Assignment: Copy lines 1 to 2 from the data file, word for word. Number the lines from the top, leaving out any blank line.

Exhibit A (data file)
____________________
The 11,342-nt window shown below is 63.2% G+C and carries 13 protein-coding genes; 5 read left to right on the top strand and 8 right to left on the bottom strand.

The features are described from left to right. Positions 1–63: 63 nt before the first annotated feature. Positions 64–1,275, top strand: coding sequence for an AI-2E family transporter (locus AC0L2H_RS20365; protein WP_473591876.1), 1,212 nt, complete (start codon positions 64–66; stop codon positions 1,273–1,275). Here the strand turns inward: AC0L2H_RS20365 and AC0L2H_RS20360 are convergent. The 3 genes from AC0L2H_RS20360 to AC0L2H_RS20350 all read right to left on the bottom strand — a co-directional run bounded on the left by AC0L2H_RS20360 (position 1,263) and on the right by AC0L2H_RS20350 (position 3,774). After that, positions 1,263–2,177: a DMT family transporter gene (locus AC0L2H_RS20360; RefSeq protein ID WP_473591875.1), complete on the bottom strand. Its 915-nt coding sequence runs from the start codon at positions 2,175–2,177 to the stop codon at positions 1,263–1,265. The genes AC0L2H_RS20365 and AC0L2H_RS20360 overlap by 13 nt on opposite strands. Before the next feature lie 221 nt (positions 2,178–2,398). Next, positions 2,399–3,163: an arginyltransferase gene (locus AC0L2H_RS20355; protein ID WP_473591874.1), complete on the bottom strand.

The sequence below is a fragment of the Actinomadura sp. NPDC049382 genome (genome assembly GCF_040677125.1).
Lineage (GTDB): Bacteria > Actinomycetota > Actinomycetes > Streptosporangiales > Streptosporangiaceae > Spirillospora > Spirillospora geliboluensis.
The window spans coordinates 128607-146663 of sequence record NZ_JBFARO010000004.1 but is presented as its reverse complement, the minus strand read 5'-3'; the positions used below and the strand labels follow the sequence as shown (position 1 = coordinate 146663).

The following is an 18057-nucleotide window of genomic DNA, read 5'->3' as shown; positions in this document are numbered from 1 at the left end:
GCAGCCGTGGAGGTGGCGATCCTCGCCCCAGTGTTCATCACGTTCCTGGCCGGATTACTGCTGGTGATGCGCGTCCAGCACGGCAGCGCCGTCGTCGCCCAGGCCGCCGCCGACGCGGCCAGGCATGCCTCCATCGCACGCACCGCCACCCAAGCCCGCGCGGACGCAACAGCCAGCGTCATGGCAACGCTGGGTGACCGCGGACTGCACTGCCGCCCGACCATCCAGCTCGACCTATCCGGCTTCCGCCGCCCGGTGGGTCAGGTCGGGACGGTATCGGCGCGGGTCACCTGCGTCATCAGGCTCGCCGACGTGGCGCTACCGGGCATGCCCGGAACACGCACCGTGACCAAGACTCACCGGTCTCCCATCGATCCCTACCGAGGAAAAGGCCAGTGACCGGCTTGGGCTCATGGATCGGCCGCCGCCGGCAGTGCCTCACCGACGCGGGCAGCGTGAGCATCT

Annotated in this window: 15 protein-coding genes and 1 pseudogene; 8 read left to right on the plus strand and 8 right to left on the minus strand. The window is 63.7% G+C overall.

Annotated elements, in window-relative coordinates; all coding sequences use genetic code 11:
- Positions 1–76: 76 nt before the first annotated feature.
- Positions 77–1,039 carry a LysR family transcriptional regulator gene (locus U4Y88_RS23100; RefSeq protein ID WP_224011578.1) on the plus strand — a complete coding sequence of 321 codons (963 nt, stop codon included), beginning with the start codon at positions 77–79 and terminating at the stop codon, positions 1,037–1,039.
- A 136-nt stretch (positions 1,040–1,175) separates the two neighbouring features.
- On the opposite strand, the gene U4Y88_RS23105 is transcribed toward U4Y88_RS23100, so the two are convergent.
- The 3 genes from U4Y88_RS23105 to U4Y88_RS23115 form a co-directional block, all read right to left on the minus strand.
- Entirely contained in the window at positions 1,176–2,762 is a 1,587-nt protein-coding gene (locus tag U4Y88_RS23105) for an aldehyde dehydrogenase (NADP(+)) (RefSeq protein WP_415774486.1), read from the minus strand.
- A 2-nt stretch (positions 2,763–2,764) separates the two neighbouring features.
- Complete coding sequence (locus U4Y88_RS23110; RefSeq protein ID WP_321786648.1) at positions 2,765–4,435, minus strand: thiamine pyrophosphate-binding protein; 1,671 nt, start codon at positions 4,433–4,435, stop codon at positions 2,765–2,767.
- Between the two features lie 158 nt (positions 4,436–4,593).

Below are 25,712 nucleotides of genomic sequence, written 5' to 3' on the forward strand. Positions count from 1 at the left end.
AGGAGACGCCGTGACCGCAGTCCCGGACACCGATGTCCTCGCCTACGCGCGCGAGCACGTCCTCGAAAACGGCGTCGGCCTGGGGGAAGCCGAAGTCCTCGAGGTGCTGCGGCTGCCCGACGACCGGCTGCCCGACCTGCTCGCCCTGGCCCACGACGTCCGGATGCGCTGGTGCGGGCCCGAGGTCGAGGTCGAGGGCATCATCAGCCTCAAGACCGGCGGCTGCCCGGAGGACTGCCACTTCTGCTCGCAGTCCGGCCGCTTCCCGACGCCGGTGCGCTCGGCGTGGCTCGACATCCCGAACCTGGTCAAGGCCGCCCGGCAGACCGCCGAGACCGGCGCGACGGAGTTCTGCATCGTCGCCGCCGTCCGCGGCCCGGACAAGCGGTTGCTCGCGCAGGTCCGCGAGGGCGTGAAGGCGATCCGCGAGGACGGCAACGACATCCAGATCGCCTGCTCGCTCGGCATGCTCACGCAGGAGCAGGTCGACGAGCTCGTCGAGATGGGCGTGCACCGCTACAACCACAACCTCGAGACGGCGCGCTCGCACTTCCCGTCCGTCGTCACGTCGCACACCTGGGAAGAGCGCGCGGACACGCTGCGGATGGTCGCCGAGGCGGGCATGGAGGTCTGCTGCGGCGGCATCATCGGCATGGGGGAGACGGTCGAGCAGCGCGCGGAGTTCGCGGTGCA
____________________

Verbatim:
The 11,342-nt window shown below is 63.2% G+C and carries 13 protein-coding genes; 5 read left to right on the top strand and 8 right to left on the bottom strand.

The features are described from left to right. Positions 1–63: 63 nt before the first annotated feature. Positions 64–1,275, top strand: coding sequence for an AI-2E family transporter (locus AC0L2H_RS20365; protein WP_473591876.1), 1,212 nt, complete (start codon positions 64–66; stop codon positions 1,273–1,275). Here the strand turns inward: AC0L2H_RS20365 and AC0L2H_RS20360 are convergent. The 3 genes from AC0L2H_RS20360 to AC0L2H_RS20350 all read right to left on the bottom strand — a co-directional run bounded on the left by AC0L2H_RS20360 (position 1,263) and on the right by AC0L2H_RS20350 (position 3,774). After that, positions 1,263–2,177: a DMT family transporter gene (locus AC0L2H_RS20360; RefSeq protein ID WP_473591875.1), complete on the bottom strand. Its 915-nt coding sequence runs from the start codon at positions 2,175–2,177 to the stop codon at positions 1,263–1,265. The genes AC0L2H_RS20365 and AC0L2H_RS20360 overlap by 13 nt on opposite strands. Before the next feature lie 221 nt (positions 2,178–2,398). Next, positions 2,399–3,163: an arginyltransferase gene (locus AC0L2H_RS20355; protein ID WP_473591874.1), complete on the bottom strand.